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￼The vertical spindle moulder is one of the most versatile machines in woodworking. It can be used for mouldings, rebates and curved work. However, due to the risk of contact with the tool, and ejection of the tool part or workpiece, it can be hazardous if not used correctly.
While this guidance has not been updated to reflect current work health and safety legislation (the Health and Safety at Work Act 2015 and regulations), it may still contain relevant information and practices to keep workers and others healthy and safe.
Please read this guidance in conjunction with all relevant industry standards that apply to you as a PCBU. This guidance will be progressively reviewed and either updated, replaced with other guidance, or revoked.
Figure 1: Use of a jig for stopped or curved work
For stopped or curved work, a jig should be used with front and back stops and a false fence.
Figure 2: Use of false fence & side pressure pad
Using a power feed together with a false fence and side pressure pad, would create a suitable guard.
- Entanglement from contact with cutters
- Contact or impact from ejection of tool part or workpiece
- Slips, trips and falls
- Contact, impact or entanglement from moving parts (during maintenance, cleaning & repairs)
Personal protective equipment (PPE)
- Ear protection
- Eye protection
- Dust protection
Task – Feed the workpiece to the cutter
Entanglement from contact with cutters
- Serious harm – amputation, bone fractures, and deep cuts to fingers and hands
- FIX guards at all times to prevent contact with the cutter.
- FIT jigs with fixed handles for stopped and curved work, to firmly hold the workpiece and keep hands away from the cutter.
- USE power feeds/automatic feeding devices if guards or jigs can’t be used.
- USE a push stick or spike to guide a workpiece or clear away debris.
- USE front and backstops for stopped work to prevent kickback.
- FIT braking devices.
- INSTALL false fences to close in the gap between the in-feed and out-feed fences.
- Design MUST ensure that the spindle and those parts of the cutter behind the fence are enclosed.
- NEVER wear loose clothing, and keep hair tied back to avoid entanglement
Types of guards include:
- Fixed or interlocked (prevents access under the table to the spindle and drive mechanism)
- Bell guard (when working with larger workpieces).
Contact or impact from ejection of tool or part of workpiece
- Serious harm or fatalities
- Cuts or piercing
- MARK cutting tools with maximum rotational speed, and DO NOT exceed.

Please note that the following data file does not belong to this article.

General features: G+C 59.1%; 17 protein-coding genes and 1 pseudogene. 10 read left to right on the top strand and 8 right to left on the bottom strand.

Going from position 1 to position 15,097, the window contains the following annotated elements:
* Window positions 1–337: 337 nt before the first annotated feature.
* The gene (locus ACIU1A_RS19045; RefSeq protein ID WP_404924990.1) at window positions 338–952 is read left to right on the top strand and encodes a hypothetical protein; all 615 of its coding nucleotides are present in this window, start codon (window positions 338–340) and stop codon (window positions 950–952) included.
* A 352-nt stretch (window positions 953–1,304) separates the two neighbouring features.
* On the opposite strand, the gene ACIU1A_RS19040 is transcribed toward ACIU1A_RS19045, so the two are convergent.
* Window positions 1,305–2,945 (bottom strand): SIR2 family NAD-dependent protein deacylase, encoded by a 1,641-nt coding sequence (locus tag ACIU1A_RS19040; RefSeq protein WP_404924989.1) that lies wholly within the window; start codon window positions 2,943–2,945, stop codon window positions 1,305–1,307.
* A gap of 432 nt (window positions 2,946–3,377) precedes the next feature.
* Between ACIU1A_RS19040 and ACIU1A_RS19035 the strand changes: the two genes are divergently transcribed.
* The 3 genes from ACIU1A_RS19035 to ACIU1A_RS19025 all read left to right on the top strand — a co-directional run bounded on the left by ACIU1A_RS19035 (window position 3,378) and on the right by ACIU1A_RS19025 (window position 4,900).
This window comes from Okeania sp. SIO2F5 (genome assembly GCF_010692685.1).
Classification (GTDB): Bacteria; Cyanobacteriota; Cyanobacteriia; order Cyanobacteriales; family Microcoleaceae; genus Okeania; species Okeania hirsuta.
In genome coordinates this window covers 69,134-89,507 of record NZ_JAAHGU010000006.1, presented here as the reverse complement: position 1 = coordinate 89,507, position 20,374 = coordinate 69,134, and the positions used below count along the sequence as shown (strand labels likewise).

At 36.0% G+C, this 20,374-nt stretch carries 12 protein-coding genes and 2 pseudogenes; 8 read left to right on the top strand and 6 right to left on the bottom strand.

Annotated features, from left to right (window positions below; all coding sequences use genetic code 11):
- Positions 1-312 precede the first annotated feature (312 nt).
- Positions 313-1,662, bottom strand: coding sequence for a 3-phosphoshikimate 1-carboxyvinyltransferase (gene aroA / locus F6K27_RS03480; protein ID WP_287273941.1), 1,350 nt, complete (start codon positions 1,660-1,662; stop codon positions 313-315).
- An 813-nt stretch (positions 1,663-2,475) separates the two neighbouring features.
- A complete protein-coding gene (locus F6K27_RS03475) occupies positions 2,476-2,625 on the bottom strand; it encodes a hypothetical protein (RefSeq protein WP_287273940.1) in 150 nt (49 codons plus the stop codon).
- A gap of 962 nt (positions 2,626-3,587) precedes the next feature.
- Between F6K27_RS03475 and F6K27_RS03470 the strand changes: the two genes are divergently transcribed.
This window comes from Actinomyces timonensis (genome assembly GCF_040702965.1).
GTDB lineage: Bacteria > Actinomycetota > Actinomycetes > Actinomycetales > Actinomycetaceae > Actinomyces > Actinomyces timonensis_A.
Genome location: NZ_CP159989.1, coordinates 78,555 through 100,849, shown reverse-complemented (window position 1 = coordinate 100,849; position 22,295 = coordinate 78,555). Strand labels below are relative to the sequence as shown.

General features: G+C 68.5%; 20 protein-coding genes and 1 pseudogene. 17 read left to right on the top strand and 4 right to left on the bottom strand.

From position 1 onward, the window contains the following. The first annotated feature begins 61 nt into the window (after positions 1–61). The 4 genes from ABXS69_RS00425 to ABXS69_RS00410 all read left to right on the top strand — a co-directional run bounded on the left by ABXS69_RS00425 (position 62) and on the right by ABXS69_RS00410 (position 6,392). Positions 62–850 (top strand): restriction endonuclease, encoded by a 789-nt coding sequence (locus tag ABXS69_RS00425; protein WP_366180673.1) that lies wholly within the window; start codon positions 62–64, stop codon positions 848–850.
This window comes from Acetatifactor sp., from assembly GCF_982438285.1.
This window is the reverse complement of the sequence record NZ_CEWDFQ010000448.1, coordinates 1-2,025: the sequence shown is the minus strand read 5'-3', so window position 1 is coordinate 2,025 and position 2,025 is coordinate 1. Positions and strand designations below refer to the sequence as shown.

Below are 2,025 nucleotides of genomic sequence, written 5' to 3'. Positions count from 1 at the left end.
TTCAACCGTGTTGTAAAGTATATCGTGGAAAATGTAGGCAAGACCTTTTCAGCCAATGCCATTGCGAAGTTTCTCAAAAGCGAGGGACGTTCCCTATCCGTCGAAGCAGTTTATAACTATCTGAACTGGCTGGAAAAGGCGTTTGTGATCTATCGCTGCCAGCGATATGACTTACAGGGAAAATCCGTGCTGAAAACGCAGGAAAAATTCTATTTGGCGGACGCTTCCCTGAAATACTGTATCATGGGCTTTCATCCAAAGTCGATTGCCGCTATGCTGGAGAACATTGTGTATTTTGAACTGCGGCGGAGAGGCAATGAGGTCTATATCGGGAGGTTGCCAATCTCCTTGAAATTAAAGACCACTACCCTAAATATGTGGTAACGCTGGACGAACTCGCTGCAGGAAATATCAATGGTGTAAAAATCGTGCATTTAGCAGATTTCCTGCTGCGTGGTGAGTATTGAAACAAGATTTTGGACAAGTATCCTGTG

- DO NOT use unmarked tooling.
- Only FIT tooling that conforms to the current required standards.
- Tools marked ‘MAN’ (‘manual feed’) MUST be fitted to moulding machines for all hand-fed work.
- Tools marked ‘MEC’ (‘integrated or mechanical feed’) should ONLY be fitted to moulding machines that operate with mechanical/power feeds.
Unsuitable or poorly maintained cutting tools are a hazard if the locking mechanism fails and the blades are thrown out.
Other (non-mechanical) hazards
- Hearing damage or loss
- REDUCE noise levels by isolating machines or enclosing within noise barriers.
- ASSESS noise levels.
- ARRANGE hearing screenings.
- ALWAYS WEAR hearing protection.
A safe noise level over an eight hour day is 85dB(A). A vertical spin moulder machine may exceed this noise intensity.
- Eye irritation or damage
- Breathing problems, lung damage or cancer
- Worsening of existing health problems
- USE dust extraction equipment to minimise dust getting in the operator’s breathing zone.
- ALWAYS USE respiratory protection.
- ALWAYS WEAR eye protection.
Slips trips and falls
- Potential trapping
- KEEP up-to-date housekeeping procedures.
- KEEP the area around the machine clear of debris, off-cuts and stock.
- WEAR footwear with a non-slip tread.
- ENSURE adequate lighting.
Task – Maintenance, cleaning & repairs
Impact or entanglement from contact with cutters
- LOCK-OUT all power supplies before maintenance, cleaning and repairs.
- CARRY OUT and DOCUMENT regular inspections and maintenance checks in accordance with manufacturer’s specifications.
- DO NOT clean or repair tools without appropriate training and supervision.
- REPLACE guards and other safety devices before any trial cuts are made after tool setting or adjustments.
Unless already fitted with a manual brake, moulding machines designed, manufactured or supplied after 2001 should be fitted with a braking device that brings the cutting tool to a stop within 10 seconds; or within 30 seconds if the tooling is not accessible during run-down.
Older machines should be retro-fitted with a braking device.
Figure 3: Guard over cutters
Figure 4: power feed
Figure 5: Jig for holding wood
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